Let’s face it: transplants to New York love to scoff at New Jersey. (Interestingly enough, I’ve noticed that native New Yorkers lack this prejudice.) Contrary to this popular stereotype, culture exists in the Garden State.
This week, I enjoyed two noteworthy outings in Jersey City–both within walking distance or a short bus ride for my home.
Braving the (correctly) predicted snowstorm, I attended a reading by Helene Stapinski at WORD in downtown Jersey City on Tuesday night. Ms. Stapinski read from her new book, Murder in Matera (Dey Street Books), and discussed the decade-long research process it involved. The story behind the story, if you will.
At the event, I ran into the president of a park advocacy organization, the artistic director of a dance company, and a lifelong resident with a passion for the Loew’s Theatre. This one reading attracted a microcosm or cross-section of Jersey City’s activists, artists, and intelligentsia.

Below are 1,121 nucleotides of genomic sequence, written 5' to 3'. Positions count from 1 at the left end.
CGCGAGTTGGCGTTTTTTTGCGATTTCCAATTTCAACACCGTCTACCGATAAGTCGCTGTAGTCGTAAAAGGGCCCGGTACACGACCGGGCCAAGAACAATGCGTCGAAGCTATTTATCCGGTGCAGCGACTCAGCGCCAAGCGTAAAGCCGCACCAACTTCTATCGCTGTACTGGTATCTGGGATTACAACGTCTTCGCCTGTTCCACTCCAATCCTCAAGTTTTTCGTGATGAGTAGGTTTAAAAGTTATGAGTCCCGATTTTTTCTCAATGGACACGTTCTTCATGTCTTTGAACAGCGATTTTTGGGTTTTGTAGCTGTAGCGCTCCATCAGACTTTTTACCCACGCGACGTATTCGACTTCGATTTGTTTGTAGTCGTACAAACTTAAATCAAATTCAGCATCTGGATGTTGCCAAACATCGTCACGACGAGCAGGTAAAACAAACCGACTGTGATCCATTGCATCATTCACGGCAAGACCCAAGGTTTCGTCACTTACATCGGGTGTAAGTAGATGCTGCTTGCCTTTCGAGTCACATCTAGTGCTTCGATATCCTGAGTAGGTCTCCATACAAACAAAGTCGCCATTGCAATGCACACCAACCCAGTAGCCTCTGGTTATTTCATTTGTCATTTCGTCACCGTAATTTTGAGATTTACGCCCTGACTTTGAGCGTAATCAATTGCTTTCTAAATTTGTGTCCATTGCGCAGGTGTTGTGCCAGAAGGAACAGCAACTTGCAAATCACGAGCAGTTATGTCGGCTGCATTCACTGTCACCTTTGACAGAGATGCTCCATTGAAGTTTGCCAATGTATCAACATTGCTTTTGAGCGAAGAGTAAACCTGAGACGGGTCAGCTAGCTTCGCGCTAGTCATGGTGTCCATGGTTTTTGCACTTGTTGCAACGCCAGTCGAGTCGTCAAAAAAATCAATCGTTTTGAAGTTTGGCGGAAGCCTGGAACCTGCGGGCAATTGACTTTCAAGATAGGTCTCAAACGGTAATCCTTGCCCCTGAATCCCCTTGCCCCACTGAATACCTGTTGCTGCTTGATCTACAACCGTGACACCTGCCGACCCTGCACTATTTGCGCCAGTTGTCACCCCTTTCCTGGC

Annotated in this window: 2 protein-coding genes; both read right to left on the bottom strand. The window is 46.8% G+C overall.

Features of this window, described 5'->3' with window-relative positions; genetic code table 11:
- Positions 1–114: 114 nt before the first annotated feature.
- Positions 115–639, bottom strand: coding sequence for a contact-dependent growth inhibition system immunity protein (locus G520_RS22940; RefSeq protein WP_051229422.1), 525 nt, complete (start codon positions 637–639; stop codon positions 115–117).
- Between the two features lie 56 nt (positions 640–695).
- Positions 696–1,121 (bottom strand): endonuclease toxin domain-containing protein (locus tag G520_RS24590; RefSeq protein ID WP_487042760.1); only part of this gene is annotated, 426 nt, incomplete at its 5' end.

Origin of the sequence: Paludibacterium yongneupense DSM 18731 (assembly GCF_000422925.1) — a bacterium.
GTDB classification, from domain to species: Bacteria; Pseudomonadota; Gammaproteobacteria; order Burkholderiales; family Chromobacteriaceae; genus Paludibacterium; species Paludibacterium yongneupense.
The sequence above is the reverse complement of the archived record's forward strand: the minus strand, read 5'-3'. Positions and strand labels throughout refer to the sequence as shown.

On Thursday night, Gabrielle Esperdy, a NJIT professor, historian, and author, delivered a brilliant and entertaining lecture on the ever-changing built environment and architecture of the Garden State. Afterward, Esperdy solicited questions from the audience. The discussion could have lasted long into the night.
The New Jersey Council for the Humanities sponsored this event jointly hosted by the Jersey City Office of Cultural Affairs and the Jersey City Landmarks Conservancy at the recently restored and beautiful Apple Tree House. (Full disclosure: I organized and moderated the event.)
So, yes, culture exists in Jersey City and New Jersey. No matter what New Yorkers originally from somewhere else might think.